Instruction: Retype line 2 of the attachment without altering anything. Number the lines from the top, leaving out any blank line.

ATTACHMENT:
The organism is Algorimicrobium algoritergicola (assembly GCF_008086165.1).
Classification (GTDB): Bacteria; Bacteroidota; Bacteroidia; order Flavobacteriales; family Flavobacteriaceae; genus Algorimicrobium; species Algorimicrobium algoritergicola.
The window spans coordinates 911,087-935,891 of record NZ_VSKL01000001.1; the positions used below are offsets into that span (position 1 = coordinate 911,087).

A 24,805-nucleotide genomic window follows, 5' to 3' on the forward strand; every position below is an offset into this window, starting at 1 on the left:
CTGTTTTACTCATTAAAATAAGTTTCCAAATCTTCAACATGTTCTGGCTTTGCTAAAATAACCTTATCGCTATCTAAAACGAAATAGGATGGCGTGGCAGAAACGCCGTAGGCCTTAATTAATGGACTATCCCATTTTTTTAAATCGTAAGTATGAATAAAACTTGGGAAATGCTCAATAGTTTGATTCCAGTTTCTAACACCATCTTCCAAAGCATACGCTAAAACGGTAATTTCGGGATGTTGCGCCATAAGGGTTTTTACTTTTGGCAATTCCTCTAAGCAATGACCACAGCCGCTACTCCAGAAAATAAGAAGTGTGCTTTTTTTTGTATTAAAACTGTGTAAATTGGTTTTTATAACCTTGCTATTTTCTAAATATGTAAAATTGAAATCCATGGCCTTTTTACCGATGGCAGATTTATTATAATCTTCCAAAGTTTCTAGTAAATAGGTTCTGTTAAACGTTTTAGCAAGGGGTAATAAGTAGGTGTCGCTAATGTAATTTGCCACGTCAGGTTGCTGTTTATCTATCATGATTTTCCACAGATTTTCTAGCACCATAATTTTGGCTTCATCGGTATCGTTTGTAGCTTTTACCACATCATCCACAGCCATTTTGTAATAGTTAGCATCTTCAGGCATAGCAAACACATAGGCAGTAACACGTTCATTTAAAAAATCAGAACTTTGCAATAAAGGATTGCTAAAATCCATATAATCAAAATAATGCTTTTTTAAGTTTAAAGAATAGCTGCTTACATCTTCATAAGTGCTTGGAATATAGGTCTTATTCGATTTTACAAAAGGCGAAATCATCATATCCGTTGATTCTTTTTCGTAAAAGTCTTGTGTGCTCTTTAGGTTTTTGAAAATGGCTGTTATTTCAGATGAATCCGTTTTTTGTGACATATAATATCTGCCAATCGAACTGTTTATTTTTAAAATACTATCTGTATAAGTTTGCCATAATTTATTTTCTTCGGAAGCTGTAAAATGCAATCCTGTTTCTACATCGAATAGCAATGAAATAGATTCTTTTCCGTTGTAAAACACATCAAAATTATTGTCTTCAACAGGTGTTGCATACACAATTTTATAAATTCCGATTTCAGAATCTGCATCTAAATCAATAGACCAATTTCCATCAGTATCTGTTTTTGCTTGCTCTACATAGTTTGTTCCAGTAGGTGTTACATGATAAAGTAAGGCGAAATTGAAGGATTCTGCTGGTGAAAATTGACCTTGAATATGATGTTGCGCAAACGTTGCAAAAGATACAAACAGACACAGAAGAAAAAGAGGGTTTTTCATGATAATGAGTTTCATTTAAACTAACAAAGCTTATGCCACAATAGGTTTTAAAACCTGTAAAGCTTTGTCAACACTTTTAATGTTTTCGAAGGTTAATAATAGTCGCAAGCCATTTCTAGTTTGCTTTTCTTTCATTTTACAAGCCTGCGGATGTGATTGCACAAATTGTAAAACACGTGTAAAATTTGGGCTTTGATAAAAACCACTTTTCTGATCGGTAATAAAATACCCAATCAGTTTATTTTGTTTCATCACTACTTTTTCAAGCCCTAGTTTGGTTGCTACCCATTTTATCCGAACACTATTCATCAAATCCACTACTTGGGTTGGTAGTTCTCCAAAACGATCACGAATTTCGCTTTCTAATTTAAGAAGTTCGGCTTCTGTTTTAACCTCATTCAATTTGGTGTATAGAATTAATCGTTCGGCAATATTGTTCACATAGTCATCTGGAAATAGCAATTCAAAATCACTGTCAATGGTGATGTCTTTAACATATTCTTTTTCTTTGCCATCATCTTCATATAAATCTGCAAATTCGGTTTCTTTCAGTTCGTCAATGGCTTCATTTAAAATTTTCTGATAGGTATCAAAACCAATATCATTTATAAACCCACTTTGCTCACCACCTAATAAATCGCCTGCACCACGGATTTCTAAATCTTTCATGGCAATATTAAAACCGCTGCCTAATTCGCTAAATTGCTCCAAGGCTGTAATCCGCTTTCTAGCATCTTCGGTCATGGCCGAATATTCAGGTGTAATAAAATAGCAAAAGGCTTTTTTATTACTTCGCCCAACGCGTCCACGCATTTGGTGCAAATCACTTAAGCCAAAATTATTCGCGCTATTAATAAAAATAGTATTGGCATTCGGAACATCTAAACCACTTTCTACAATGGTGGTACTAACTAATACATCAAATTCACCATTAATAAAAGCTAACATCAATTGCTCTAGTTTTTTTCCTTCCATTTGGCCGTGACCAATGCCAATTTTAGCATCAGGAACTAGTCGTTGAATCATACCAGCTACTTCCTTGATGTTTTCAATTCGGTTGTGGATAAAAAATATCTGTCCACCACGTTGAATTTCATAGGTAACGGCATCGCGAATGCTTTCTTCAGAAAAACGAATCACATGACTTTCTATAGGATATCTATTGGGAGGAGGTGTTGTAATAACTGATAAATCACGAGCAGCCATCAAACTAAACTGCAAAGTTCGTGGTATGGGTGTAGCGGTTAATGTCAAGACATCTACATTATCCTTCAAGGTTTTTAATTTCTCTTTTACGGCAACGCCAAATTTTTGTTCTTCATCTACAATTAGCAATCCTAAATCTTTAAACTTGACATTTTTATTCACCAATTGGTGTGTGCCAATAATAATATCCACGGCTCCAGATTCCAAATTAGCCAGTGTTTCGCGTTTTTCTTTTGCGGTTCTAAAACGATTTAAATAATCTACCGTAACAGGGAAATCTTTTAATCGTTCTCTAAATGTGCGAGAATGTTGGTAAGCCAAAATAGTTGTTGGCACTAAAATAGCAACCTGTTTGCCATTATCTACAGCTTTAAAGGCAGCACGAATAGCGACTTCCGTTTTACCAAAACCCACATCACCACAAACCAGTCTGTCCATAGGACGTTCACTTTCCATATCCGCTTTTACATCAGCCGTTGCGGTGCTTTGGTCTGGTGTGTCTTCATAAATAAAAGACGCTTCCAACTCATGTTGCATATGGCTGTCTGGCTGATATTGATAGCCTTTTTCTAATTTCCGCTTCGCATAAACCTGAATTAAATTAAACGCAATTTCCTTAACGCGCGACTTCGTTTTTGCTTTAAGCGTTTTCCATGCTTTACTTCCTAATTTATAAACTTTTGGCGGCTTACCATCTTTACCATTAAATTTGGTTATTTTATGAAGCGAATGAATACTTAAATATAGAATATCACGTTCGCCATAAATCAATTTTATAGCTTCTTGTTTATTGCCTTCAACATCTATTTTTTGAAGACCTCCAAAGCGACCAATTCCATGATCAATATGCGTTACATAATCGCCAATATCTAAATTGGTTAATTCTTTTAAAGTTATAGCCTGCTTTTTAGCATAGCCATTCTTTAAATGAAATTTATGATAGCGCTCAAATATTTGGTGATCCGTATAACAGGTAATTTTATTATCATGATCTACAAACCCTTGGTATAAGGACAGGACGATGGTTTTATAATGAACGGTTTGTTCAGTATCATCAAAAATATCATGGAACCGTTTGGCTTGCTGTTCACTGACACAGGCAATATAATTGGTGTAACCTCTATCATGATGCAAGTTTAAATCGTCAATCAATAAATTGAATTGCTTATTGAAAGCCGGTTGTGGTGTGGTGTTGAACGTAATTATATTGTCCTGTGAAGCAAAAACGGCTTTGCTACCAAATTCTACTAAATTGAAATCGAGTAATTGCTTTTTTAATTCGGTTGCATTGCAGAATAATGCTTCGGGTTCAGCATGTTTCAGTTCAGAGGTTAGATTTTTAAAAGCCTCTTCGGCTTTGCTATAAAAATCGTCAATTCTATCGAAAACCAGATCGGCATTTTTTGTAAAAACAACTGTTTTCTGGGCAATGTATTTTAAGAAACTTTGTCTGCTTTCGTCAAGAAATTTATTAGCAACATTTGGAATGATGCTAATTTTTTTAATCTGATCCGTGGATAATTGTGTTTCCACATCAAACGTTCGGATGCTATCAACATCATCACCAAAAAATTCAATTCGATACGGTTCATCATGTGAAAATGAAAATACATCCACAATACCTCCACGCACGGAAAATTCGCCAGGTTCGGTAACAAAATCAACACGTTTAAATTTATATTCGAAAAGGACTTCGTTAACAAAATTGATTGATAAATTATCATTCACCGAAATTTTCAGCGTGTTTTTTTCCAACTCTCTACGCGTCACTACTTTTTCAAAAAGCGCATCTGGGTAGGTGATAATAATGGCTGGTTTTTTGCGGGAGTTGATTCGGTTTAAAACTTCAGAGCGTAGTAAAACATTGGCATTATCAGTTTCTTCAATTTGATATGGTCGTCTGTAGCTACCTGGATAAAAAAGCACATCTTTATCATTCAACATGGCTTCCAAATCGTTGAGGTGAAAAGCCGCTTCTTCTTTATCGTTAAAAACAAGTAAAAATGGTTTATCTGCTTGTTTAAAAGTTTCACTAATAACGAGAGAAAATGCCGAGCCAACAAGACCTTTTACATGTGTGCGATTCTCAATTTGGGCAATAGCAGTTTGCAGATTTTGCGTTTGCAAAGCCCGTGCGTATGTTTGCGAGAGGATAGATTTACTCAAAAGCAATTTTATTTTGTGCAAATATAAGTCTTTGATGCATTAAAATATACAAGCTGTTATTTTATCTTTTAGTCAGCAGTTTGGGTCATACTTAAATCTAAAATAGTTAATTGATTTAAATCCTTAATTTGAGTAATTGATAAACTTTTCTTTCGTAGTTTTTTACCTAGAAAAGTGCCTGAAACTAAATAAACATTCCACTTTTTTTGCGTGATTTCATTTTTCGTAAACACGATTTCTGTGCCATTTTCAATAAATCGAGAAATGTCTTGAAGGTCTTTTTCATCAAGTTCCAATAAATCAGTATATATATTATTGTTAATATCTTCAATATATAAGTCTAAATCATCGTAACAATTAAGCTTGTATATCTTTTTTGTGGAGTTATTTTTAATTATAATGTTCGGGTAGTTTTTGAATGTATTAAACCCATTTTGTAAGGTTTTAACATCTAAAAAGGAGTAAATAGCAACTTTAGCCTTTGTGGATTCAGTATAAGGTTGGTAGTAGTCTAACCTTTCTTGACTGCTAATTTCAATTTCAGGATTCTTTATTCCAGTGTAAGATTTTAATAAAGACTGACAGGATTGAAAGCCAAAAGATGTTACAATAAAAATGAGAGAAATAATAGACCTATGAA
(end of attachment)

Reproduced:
Classification (GTDB): Bacteria; Bacteroidota; Bacteroidia; order Flavobacteriales; family Flavobacteriaceae; genus Algorimicrobium; species Algorimicrobium algoritergicola.